into your Ew!, Phew!, and Cool! - Think like a kid.
Lead with the gross, icky,
unusual, weird, hilarious, or very cool aspects of your topic.
Sure, a giraffe has a long tongue, but tell kids it's long enough for
the giraffe to clean its ears with it (Ew, gross!), and you've hooked
them into reading more.
Play with words.
puns, homonyms, onomatopoeia, alliteration, double meanings,
and lo-o-o-o-o-ong words as you would spice to a meal---sometimes a
little is enough, and sometimes you want a big dose to heat things
up. Have fun.
as though you're talking to one child from your target audience; use a
friendly, informal style; vary sentence length and structure; ask
questions; sprinkle in a few sentence fragments and a "Wow!",
"Aha!" or "No kidding!", if appropriate. Pssst...you
can even start a sentence or two with "and" or
Try Unusual Formats.
of straight narrative, consider turning your subject matter into a
mystery, quiz, awards show, puzzle, or ???.
Link new information to something kids already know.
similes and metaphors; compare sizes of new objects to familiar
ones---as tall as a basketball net, as long as your arm, or calculate
how many jam sandwiches a 10-year-old must eat to eat the same as a
fruit bat per body weight. Make sure references are
relevant---most kids today don't know about typewriters and dial
experiments, simulations...editors love them, but never get
enough. A simple activity could take a few sentences in a larger
article (e.g. a finger on a balloon makes noise like a violin, or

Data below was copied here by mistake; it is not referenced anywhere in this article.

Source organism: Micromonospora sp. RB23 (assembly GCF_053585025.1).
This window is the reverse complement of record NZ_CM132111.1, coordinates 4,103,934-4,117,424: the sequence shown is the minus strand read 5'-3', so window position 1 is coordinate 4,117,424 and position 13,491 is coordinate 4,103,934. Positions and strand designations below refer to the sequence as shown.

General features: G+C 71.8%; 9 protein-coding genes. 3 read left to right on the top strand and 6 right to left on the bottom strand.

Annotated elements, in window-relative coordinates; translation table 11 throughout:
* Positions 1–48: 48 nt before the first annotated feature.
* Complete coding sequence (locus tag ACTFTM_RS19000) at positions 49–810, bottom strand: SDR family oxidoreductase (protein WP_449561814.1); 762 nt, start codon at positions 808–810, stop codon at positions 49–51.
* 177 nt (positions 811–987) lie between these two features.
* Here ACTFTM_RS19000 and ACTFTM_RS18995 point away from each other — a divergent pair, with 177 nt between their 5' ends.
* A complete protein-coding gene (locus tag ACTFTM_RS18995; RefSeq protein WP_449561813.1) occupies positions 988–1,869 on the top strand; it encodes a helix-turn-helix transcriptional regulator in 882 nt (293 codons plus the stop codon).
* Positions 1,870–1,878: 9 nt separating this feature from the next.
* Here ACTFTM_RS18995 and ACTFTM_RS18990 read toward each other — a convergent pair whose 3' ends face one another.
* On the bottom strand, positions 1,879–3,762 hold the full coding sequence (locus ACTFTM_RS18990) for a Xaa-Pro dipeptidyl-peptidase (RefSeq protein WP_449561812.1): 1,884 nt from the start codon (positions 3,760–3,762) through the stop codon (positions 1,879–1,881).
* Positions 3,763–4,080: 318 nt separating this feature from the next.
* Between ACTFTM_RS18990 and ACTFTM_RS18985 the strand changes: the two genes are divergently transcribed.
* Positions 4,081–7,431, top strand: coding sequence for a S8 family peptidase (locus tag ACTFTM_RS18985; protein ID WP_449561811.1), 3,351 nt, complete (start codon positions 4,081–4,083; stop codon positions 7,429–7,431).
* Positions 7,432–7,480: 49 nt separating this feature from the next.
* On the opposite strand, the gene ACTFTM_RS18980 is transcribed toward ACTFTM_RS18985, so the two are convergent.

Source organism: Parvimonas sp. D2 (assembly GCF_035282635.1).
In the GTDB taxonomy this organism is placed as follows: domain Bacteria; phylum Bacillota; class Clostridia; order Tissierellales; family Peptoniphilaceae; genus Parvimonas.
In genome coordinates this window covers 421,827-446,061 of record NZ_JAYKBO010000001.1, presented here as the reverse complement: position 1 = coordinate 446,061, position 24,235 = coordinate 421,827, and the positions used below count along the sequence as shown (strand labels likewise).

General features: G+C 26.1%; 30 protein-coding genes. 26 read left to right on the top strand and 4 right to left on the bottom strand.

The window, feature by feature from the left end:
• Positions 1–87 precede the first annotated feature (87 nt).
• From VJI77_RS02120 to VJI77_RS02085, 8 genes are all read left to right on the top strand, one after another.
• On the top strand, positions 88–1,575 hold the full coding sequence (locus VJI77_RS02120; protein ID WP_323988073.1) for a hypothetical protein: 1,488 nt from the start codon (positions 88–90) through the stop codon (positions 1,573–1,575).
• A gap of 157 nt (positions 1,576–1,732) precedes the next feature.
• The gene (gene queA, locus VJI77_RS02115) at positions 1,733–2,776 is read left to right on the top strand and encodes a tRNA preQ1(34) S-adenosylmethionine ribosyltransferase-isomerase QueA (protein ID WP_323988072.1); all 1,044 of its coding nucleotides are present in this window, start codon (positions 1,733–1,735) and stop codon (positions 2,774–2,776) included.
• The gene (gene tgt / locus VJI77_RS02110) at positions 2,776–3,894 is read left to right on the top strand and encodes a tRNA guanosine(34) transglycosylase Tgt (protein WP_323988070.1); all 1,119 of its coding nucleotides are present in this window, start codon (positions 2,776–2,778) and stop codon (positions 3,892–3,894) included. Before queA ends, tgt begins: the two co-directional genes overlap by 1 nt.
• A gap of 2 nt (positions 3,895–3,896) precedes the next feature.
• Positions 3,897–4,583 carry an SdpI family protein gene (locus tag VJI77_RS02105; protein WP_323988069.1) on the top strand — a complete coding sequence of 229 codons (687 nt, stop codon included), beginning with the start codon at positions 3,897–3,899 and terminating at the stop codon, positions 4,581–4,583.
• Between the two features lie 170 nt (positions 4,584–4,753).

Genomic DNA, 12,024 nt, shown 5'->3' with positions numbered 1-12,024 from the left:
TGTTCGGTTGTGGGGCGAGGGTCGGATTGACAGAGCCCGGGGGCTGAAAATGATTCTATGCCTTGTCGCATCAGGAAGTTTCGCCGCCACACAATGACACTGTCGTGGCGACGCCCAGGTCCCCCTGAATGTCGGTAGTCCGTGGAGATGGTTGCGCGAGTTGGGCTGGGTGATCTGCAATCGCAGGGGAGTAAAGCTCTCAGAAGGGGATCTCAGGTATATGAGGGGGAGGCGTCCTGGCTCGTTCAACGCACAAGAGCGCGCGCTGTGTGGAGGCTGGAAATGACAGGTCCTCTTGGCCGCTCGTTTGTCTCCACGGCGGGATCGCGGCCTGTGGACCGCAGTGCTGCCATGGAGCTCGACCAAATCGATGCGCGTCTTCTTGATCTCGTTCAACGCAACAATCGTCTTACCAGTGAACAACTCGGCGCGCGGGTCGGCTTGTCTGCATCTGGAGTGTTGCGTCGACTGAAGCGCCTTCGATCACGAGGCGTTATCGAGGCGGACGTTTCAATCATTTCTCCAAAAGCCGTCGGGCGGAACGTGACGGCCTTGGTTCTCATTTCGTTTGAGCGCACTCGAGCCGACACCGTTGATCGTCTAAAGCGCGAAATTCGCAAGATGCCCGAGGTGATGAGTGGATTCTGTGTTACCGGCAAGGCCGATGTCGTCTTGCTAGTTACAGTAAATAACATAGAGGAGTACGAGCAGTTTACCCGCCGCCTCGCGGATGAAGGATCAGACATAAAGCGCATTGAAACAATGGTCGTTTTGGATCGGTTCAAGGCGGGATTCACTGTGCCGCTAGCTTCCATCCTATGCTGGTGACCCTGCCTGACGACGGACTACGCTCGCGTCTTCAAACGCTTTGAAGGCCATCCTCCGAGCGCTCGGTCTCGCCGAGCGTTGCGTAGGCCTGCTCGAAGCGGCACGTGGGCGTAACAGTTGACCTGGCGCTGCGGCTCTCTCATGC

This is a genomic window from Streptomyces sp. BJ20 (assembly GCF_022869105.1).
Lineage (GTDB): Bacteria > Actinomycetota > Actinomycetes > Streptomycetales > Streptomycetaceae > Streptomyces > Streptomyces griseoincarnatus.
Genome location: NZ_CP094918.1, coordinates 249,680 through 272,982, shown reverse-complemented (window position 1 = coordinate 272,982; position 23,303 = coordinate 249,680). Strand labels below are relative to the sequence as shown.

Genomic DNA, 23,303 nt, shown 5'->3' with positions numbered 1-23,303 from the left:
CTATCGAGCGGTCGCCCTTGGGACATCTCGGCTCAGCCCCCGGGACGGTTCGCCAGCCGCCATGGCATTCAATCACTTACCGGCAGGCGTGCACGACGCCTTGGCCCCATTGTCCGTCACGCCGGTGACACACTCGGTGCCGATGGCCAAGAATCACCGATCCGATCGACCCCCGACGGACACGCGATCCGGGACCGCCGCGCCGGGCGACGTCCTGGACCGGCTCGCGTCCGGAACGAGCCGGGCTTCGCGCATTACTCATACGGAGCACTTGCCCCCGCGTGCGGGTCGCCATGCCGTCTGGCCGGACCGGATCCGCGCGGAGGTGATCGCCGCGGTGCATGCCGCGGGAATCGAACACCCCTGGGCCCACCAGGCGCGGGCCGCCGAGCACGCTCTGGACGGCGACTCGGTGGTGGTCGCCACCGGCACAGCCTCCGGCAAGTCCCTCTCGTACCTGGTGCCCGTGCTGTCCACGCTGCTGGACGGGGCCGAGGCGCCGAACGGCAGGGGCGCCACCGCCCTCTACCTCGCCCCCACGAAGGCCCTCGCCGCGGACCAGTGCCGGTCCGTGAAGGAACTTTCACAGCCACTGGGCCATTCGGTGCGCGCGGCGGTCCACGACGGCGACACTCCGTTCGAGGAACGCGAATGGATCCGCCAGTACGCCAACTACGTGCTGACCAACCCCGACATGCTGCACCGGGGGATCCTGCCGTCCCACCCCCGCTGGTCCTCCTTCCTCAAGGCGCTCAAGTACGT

cupping your hand around your ear helps you hear better), or become a
self-contained companion article or sidebar with list of equipment and
Use storytelling techniques.
made-up stuff in nonfiction. Stick to the facts, but try things
like writing in second person---"you" puts the child in the
story and makes it much more immediate. "Imagine you've just
landed on Mars. You'd see..."
Narrow your topic.
specific; instead of writing about "frogs", or even one
species of frog, go for a narrow slice. Try "survival
techniques of tadpoles in fast streams", "frog hospital saves
frogs from roadkill death", or "how frogs breathe", or
"when frogs have three legs".
Use reliable sources.
when possible; go for the best experts to interview (you'll be surprised
how often they say yes); get at least three independent sources for
every fact; and remember, anyone can put up a website that says anything,
so be very careful about internet sources.
Know your market.
your homework to make sure you're sending your work to the right
editor---what an editor has published in the past is a big clue to what
they will purchase in the future; follow publisher guidelines.
Do photo research.
don't have to acquire or shoot the pictures, but as you're researching,
note possibilities and ask your sources about availability.
Experts are often more than happy to have their personal pics accompany
an article or appear in a book they've helped with. Point an
editor toward fresh images and you'll be worth your weight in gold.
Bayrock is the author of BUBBLE HOME AND FISH FARTS (Charlesbridge)
and several other quirky science books for kids. Her news items,
activities and feature articles have appeared
regularly in YESMag, Odyssey, WILD, Highlights for Children and several
educational databases. She
is constantly in search of the "Aha!", clever puns, and her
coffee. This article first appeared in Smart Writers Journal, July